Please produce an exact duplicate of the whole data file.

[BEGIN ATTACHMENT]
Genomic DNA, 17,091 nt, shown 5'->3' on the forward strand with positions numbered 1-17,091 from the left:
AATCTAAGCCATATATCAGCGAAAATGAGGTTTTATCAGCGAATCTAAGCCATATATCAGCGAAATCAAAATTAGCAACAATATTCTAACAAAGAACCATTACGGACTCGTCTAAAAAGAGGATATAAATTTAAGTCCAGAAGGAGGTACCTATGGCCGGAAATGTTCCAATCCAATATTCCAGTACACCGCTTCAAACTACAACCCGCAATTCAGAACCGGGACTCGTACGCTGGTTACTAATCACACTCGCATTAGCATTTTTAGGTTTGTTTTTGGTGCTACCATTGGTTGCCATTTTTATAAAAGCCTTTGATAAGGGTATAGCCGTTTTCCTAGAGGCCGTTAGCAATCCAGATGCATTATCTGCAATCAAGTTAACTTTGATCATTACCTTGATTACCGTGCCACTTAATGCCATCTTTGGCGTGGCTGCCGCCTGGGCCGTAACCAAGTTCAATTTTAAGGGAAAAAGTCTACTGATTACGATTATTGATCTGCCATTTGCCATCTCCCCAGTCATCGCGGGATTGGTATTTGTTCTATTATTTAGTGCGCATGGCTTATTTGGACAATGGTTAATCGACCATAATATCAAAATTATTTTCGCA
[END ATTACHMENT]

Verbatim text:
Genomic DNA, 17,091 nt, shown 5'->3' on the forward strand with positions numbered 1-17,091 from the left:
AATCTAAGCCATATATCAGCGAAAATGAGGTTTTATCAGCGAATCTAAGCCATATATCAGCGAAATCAAAATTAGCAACAATATTCTAACAAAGAACCATTACGGACTCGTCTAAAAAGAGGATATAAATTTAAGTCCAGAAGGAGGTACCTATGGCCGGAAATGTTCCAATCCAATATTCCAGTACACCGCTTCAAACTACAACCCGCAATTCAGAACCGGGACTCGTACGCTGGTTACTAATCACACTCGCATTAGCATTTTTAGGTTTGTTTTTGGTGCTACCATTGGTTGCCATTTTTATAAAAGCCTTTGATAAGGGTATAGCCGTTTTCCTAGAGGCCGTTAGCAATCCAGATGCATTATCTGCAATCAAGTTAACTTTGATCATTACCTTGATTACCGTGCCACTTAATGCCATCTTTGGCGTGGCTGCCGCCTGGGCCGTAACCAAGTTCAATTTTAAGGGAAAAAGTCTACTGATTACGATTATTGATCTGCCATTTGCCATCTCCCCAGTCATCGCGGGATTGGTATTTGTTCTATTATTTAGTGCGCATGGCTTATTTGGACAATGGTTAATCGACCATAATATCAAAATTATTTTCGCA